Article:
Loneliness Can Lead to Poor Nutrition for Older People

Press Release – Age Concern

“We already know that older people who live alone are less likely to eat well” says Liz Baxendine, National President of Age Concern New Zealand. Loneliness Can Lead to Poor Nutrition for Older People

“We already know that older people who live alone are less likely to eat well” says Liz Baxendine, National President of Age Concern New Zealand.

“We also know that having good social networks can protect against a range of health problems like heart disease, memory loss, strokes, depression, and even the common cold. In fact, research has shown that loneliness is as big a health risk as smoking.”

These comments are in response to an Auckland University research which found over half of the older people in the study (aged 80 upwards), were at risk of malnutrition, and that those living alone were most likely not to be eating well.

The new study focuses strongly on older Maori and has found that access to traditional foods is one important issue for this group. For the general population, the Ministry of Health ‘Food and nutrition guidelines for healthy older people’ (2010), already tell us that losing social networks can make people less motivated to eat the amount and quality of food that they need.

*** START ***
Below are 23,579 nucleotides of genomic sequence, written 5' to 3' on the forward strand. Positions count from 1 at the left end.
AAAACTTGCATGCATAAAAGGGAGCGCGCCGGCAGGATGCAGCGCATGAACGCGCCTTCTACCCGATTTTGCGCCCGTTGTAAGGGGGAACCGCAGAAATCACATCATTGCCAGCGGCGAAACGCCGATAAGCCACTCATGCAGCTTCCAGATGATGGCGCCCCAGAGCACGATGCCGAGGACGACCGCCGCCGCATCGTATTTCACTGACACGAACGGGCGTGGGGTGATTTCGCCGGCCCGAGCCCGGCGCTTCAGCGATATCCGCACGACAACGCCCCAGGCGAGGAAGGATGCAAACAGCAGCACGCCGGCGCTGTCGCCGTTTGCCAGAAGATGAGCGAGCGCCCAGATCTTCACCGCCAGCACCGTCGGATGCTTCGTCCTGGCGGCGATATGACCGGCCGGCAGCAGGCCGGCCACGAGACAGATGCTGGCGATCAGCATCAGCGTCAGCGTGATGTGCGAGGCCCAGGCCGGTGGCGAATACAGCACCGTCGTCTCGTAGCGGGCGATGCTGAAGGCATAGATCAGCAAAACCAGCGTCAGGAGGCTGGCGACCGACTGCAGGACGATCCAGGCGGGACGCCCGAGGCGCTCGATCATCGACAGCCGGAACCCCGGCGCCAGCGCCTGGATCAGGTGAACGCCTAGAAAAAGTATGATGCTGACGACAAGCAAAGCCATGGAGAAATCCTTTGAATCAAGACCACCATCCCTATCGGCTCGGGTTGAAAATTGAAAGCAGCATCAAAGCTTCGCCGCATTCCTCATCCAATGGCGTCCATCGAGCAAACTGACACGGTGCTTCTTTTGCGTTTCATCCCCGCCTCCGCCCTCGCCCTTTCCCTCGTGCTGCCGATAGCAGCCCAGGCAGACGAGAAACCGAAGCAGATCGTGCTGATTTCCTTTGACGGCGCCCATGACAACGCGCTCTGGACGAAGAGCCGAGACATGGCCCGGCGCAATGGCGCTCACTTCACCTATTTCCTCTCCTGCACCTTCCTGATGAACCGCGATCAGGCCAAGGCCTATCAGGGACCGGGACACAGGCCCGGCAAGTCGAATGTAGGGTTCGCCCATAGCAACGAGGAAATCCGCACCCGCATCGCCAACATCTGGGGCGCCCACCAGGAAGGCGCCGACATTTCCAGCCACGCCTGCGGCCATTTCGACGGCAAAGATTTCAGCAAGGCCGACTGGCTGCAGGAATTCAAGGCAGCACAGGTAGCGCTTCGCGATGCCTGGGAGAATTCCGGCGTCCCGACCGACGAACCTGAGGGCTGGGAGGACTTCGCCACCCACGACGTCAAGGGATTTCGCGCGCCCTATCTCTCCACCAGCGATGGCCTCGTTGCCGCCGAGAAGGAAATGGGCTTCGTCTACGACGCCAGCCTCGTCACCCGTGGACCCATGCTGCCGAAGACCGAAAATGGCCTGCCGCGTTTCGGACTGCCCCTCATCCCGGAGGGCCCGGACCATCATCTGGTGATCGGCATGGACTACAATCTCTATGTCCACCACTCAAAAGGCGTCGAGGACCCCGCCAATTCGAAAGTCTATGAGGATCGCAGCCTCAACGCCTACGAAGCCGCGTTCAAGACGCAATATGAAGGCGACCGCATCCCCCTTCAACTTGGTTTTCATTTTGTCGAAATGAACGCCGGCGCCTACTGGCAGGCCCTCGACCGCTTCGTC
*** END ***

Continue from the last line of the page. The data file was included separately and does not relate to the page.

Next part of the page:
“The important thing is to do something about it,” advises Mrs Baxendine.

The Ministry of Health ‘Eating well for health older people’ pamphlet tells people that meals may be more enjoyable if they invite family or friends to share them.

“Whilst this is a great idea, and many older people do enjoy entertaining, some have very thin social networks due to bereavement and other factors, and some are living on very restricted incomes. If you live on New Zealand Super alone, it’s hard to afford the basics, and feeding other people can be a financial stress,” Liz Baxendine commented.

She also advises older people who feel isolated or lonely to call their local Age Concern. “Age Concerns offer a range of services and activities to help people to get together, to enjoy company, activities, and food. Many Age Concerns offer the “Accredited Visiting Service’ through which older people are introduced to trained, caring volunteers, who can visit them at home, or help them to get out and about in the community.

Some Age Concerns also offer other services that can help people to eat well, such as shopper services or ‘Senior chef’, a programme through which older people learn cooking skills, share meals, and get to know one another.

To find out what’s available in your area, contact your local Age Concern.

ENDS

Content Sourced from scoop.co.nz
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